|The Invisible Bridge by Julie Orringer is the tale of three Hungarian-Jewish brothers, each with their own unique artistic talents, whose dreams were derailed as Hitler ravaged through Europe.
Paris, 1937. Andras Lévi, a Hungarian-Jewish architecture student, arrives from Budapest with a scholarship, a single suitcase, and a mysterious letter he has promised to deliver to C. Morgenstern on the rue de Sévigné. As he falls into a complicated relationship with the letter’s recipient, he becomes privy to a secret history that will alter the course of his own life. Meanwhile, as his elder brother takes up medical studies in Modena and their younger brother leaves school for the stage, Europe’s unfolding tragedy sends each of their lives into terrifying uncertainty. At the end of Andras’s second summer in Paris, all of Europe erupts in a cataclysm of war.
From the small Hungarian town of Konyár to the grand opera houses of Budapest and Paris, from the lonely chill of Andras’s room on the rue des Écoles to the deep and enduring connection he discovers on the rue de Sévigné, from the despair of Carpathian winter to an unimaginable life in forced labor camps and beyond, The Invisible Bridge tells the story of a love tested by disaster, of brothers whose bonds cannot be broken, of a family shattered and remade in history’s darkest hour, and of the dangerous power of art in a time of war.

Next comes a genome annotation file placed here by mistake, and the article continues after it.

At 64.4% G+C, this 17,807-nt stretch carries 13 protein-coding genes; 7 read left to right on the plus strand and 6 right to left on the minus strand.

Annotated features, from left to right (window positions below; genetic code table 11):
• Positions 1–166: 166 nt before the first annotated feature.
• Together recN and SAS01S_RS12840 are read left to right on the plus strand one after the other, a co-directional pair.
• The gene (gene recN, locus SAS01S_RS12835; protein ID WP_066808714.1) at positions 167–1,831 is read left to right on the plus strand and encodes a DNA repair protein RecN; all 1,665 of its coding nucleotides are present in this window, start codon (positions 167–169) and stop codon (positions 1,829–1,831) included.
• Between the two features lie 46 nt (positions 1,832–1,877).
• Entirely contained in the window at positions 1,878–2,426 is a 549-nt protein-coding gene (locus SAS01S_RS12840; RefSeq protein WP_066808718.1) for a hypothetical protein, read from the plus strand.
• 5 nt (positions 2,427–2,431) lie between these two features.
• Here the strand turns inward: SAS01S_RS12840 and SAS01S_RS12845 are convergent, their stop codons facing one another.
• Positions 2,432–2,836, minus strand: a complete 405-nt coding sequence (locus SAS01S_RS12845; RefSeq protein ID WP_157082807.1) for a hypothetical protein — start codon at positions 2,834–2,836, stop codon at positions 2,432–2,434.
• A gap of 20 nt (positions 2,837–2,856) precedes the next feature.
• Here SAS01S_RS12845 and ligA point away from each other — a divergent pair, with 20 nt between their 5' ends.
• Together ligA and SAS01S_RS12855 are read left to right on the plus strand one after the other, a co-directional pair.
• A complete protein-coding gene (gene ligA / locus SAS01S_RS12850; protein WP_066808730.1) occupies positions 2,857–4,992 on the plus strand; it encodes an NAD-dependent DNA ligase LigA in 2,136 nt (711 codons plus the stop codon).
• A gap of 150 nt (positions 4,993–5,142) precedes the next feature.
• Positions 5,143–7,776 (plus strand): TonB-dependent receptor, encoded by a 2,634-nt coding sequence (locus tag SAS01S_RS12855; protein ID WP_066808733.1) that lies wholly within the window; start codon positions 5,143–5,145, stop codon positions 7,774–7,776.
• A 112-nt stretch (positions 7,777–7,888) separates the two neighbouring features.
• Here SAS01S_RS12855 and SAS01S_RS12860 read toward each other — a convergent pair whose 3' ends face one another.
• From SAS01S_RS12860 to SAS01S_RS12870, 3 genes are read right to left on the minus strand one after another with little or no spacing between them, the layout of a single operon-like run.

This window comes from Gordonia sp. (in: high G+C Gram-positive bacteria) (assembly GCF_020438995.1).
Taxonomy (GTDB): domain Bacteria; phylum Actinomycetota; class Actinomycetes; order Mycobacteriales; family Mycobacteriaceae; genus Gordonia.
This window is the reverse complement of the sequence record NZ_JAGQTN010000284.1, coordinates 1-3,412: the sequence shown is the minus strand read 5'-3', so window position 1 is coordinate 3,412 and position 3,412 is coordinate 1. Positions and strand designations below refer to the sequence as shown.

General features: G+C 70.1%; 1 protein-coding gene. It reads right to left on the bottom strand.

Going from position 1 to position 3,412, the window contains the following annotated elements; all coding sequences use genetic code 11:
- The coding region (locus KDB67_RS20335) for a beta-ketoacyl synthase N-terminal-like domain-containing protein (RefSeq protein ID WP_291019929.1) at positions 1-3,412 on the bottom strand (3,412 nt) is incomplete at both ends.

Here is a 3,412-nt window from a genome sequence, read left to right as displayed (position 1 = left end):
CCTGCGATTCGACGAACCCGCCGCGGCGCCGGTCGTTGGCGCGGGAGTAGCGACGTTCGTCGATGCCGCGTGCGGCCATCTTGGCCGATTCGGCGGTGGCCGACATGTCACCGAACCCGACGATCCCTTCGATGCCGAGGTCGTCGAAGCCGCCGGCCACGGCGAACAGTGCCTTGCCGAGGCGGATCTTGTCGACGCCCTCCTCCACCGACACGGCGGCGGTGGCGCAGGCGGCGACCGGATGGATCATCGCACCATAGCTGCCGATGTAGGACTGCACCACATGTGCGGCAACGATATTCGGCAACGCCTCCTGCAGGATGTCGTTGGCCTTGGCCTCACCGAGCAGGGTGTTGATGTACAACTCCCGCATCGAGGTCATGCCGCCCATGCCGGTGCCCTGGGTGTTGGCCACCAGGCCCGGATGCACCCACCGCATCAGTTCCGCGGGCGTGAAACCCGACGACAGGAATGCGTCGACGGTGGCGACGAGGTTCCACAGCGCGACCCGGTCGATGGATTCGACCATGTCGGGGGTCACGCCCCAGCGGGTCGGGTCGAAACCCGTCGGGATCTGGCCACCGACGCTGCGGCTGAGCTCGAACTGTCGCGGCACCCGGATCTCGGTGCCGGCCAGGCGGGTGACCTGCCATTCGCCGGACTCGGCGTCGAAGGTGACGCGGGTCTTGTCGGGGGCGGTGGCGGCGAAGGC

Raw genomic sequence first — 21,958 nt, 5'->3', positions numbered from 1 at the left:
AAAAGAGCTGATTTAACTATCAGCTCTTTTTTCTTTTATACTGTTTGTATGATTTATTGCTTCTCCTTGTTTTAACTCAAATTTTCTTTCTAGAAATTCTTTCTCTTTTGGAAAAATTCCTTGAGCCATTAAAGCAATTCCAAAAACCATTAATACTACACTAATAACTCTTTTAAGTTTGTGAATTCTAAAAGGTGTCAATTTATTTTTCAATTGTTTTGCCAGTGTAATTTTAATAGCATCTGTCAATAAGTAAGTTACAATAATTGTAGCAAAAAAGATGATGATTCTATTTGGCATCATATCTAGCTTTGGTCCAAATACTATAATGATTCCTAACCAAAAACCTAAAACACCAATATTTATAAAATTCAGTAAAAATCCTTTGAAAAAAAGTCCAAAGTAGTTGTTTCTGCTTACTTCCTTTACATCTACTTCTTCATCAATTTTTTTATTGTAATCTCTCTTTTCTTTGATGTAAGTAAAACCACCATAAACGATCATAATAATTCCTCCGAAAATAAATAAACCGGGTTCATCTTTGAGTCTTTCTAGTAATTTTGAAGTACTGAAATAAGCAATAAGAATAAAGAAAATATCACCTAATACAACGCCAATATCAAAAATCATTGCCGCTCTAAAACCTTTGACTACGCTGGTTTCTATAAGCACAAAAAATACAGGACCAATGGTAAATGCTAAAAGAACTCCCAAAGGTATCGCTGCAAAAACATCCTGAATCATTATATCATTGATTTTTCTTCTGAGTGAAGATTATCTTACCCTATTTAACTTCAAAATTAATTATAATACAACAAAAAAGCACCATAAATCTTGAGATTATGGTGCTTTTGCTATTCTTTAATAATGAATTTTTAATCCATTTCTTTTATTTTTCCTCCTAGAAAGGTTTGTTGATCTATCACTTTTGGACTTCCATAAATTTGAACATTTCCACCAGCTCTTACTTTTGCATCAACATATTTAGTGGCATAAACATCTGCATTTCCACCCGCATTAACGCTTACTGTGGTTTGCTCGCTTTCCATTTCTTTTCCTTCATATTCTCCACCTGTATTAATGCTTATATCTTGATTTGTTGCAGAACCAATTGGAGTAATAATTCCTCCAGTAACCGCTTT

Book Club Ideas
The decorations focused on the good times in prewar Paris – a ballerina for Klara and architecture plans for Andras. The backdrop of many of the pictures is a canvas room divider featuring a French street cafe scene.
This ballerina is my favorite thing I have ever owned so I had to include another picture of it. It sits on a table across from my desk so I look at it everyday. I bought it at the New Orleans Jazz Fest in 1994, and unfortunately I do not remember the name of the artist and I can’t read his signature on the bottom. I do remember he had dreadlocks if that rings a bell for anyone.
Music for a book club party for The Invisible Bridge can include:
- “Brin de Muguet” (page 90) which Andras hummed as he taught Madame Morgenstern to waltz.
- At a party in Paris, the guests dance to the new American song “They Can’t Take That Away From Me” (page 241)
Below is a collection of music from Hungary and WWII:
Book Club Menu
Before the war, Andras and his friends at École Spéciale d’Architecture in Paris liked to drink whiskey and soda, the drink of American movie stars (page 59). In Hungary, they drank slivovitz, or plum brandy (page 373).
Andras learned to cook by watching his mother and wowed his new found love. “He could make palacsinta, thin egg pancakes, with chocolate or jam or apple filling; he could make Paprikás Burgonya and Spaetzle and Red Cabbage with Caraway Seeds” (page 117). Hungarian Farmer’s Bread would taste great with this meal.
The tablecloths are laid out like the Hungarian flag. I included one pink carnation (page 592) in honor of the tap dancing youngest brother, Mátyás. The map in the background marks Paris, Budapest and the dreaded Ukraine as well as Palestine where they hoped to be able to live out their dreams.